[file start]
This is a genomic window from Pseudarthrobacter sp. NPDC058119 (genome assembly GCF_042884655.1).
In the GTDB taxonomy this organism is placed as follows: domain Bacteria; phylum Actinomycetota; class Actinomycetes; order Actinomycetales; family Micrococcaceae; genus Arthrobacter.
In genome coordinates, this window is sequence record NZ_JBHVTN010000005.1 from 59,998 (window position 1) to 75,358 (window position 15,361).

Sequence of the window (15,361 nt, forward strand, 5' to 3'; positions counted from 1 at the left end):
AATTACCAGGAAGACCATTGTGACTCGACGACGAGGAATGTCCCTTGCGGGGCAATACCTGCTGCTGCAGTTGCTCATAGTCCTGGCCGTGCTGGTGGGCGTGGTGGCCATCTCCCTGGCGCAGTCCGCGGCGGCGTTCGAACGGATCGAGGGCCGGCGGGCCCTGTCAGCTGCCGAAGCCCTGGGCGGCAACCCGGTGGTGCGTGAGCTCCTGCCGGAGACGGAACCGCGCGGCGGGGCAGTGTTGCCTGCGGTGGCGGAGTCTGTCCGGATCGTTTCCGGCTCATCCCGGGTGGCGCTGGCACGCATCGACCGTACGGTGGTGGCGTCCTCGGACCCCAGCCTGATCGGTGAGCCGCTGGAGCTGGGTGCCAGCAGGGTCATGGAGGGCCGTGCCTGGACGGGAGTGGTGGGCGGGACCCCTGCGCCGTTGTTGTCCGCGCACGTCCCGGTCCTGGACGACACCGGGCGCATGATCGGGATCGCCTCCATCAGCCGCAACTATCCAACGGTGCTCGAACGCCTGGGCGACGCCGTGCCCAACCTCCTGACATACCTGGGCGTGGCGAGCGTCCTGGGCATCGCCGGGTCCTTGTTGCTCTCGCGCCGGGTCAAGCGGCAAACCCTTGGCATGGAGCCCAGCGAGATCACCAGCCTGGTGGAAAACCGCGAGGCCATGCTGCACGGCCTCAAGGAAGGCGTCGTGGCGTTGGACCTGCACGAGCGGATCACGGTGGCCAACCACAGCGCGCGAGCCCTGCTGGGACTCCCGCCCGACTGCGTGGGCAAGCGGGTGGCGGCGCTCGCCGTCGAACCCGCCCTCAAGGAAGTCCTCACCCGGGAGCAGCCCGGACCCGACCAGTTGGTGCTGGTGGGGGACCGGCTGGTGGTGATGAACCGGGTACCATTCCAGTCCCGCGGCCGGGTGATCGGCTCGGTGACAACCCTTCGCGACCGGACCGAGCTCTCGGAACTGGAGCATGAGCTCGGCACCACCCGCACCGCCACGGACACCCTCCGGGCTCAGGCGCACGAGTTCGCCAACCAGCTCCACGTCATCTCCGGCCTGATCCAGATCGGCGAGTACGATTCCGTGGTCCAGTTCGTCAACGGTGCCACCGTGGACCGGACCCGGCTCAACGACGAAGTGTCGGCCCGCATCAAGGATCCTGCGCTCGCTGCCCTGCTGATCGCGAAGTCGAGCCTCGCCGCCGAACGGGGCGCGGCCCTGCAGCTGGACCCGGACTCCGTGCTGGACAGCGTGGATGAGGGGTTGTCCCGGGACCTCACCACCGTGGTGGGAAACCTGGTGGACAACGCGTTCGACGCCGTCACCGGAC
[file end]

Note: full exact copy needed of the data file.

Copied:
This is a genomic window from Pseudarthrobacter sp. NPDC058119 (genome assembly GCF_042884655.1).
In the GTDB taxonomy this organism is placed as follows: domain Bacteria; phylum Actinomycetota; class Actinomycetes; order Actinomycetales; family Micrococcaceae; genus Arthrobacter.
In genome coordinates, this window is sequence record NZ_JBHVTN010000005.1 from 59,998 (window position 1) to 75,358 (window position 15,361).

Sequence of the window (15,361 nt, forward strand, 5' to 3'; positions counted from 1 at the left end):
AATTACCAGGAAGACCATTGTGACTCGACGACGAGGAATGTCCCTTGCGGGGCAATACCTGCTGCTGCAGTTGCTCATAGTCCTGGCCGTGCTGGTGGGCGTGGTGGCCATCTCCCTGGCGCAGTCCGCGGCGGCGTTCGAACGGATCGAGGGCCGGCGGGCCCTGTCAGCTGCCGAAGCCCTGGGCGGCAACCCGGTGGTGCGTGAGCTCCTGCCGGAGACGGAACCGCGCGGCGGGGCAGTGTTGCCTGCGGTGGCGGAGTCTGTCCGGATCGTTTCCGGCTCATCCCGGGTGGCGCTGGCACGCATCGACCGTACGGTGGTGGCGTCCTCGGACCCCAGCCTGATCGGTGAGCCGCTGGAGCTGGGTGCCAGCAGGGTCATGGAGGGCCGTGCCTGGACGGGAGTGGTGGGCGGGACCCCTGCGCCGTTGTTGTCCGCGCACGTCCCGGTCCTGGACGACACCGGGCGCATGATCGGGATCGCCTCCATCAGCCGCAACTATCCAACGGTGCTCGAACGCCTGGGCGACGCCGTGCCCAACCTCCTGACATACCTGGGCGTGGCGAGCGTCCTGGGCATCGCCGGGTCCTTGTTGCTCTCGCGCCGGGTCAAGCGGCAAACCCTTGGCATGGAGCCCAGCGAGATCACCAGCCTGGTGGAAAACCGCGAGGCCATGCTGCACGGCCTCAAGGAAGGCGTCGTGGCGTTGGACCTGCACGAGCGGATCACGGTGGCCAACCACAGCGCGCGAGCCCTGCTGGGACTCCCGCCCGACTGCGTGGGCAAGCGGGTGGCGGCGCTCGCCGTCGAACCCGCCCTCAAGGAAGTCCTCACCCGGGAGCAGCCCGGACCCGACCAGTTGGTGCTGGTGGGGGACCGGCTGGTGGTGATGAACCGGGTACCATTCCAGTCCCGCGGCCGGGTGATCGGCTCGGTGACAACCCTTCGCGACCGGACCGAGCTCTCGGAACTGGAGCATGAGCTCGGCACCACCCGCACCGCCACGGACACCCTCCGGGCTCAGGCGCACGAGTTCGCCAACCAGCTCCACGTCATCTCCGGCCTGATCCAGATCGGCGAGTACGATTCCGTGGTCCAGTTCGTCAACGGTGCCACCGTGGACCGGACCCGGCTCAACGACGAAGTGTCGGCCCGCATCAAGGATCCTGCGCTCGCTGCCCTGCTGATCGCGAAGTCGAGCCTCGCCGCCGAACGGGGCGCGGCCCTGCAGCTGGACCCGGACTCCGTGCTGGACAGCGTGGATGAGGGGTTGTCCCGGGACCTCACCACCGTGGTGGGAAACCTGGTGGACAACGCGTTCGACGCCGTCACCGGAC